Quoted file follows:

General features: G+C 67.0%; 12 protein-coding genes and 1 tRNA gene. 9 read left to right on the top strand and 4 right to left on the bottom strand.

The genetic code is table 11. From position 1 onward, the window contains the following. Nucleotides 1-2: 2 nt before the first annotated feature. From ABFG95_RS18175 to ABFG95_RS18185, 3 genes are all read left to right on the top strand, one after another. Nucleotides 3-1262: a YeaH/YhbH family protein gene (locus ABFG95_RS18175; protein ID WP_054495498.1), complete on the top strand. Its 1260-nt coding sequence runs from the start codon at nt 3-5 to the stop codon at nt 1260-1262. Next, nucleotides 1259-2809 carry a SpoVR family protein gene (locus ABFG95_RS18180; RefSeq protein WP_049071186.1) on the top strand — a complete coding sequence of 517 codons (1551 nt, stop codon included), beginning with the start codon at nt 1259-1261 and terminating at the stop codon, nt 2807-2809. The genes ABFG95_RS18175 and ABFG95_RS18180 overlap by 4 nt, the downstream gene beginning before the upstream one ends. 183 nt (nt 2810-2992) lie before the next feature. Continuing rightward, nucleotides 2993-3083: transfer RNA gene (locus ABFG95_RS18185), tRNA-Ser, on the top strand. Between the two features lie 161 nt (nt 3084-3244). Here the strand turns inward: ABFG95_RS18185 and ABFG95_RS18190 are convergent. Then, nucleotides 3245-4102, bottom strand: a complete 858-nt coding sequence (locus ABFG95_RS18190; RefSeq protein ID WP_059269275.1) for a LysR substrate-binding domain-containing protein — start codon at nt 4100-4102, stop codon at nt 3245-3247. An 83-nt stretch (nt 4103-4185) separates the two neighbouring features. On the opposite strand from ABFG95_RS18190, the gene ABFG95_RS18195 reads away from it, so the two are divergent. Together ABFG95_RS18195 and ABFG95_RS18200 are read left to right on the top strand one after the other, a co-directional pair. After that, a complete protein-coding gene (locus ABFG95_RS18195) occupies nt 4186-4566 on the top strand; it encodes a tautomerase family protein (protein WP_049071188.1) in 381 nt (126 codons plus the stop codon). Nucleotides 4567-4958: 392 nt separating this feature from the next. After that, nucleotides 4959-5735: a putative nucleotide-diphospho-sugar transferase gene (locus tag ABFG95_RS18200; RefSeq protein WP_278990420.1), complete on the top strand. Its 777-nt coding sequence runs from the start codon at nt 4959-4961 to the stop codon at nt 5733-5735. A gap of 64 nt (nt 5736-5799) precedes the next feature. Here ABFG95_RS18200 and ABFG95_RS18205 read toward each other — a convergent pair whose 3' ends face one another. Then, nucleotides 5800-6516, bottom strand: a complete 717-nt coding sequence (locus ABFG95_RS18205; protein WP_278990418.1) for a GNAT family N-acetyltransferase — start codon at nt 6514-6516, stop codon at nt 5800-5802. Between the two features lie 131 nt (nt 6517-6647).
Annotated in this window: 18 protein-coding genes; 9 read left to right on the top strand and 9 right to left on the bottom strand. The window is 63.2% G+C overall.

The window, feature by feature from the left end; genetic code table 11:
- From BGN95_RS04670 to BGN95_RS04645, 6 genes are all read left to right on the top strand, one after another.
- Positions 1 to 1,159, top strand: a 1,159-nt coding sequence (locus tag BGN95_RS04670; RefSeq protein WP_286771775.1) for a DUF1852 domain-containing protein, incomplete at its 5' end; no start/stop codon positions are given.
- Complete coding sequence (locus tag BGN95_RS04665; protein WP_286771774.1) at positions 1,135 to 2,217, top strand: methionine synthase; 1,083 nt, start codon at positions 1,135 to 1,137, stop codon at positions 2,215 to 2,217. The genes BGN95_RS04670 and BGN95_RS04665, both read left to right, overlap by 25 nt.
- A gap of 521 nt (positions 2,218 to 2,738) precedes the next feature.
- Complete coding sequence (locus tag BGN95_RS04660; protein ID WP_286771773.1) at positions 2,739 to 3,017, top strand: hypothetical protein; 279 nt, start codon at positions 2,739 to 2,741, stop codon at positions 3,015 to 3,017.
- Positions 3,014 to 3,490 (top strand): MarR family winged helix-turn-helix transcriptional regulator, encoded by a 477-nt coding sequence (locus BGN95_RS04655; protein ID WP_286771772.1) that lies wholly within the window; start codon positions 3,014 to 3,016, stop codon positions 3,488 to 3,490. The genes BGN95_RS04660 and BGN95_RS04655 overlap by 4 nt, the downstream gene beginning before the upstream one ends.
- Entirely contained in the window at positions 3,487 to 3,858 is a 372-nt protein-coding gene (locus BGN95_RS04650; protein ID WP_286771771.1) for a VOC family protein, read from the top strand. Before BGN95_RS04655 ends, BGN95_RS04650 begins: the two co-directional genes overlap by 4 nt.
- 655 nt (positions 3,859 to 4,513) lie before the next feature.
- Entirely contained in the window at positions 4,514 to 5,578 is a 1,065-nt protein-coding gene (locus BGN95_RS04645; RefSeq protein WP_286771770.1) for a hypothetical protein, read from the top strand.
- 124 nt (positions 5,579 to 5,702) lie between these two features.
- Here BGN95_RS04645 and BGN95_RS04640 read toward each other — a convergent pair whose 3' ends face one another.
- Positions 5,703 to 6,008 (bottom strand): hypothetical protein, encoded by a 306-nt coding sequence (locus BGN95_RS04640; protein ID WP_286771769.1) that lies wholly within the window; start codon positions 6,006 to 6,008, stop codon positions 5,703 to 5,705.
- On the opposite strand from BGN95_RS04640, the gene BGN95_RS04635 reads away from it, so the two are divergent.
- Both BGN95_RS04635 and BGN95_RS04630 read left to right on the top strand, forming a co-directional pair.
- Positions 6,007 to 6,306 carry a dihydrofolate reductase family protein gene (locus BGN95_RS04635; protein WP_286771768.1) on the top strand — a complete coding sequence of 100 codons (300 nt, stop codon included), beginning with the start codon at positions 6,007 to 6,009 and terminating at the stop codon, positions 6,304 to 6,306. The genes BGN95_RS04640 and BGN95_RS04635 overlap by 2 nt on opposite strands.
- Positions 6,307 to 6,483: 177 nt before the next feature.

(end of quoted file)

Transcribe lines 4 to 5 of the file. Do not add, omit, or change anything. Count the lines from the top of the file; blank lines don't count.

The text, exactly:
The window, feature by feature from the left end; genetic code table 11:
- From BGN95_RS04670 to BGN95_RS04645, 6 genes are all read left to right on the top strand, one after another.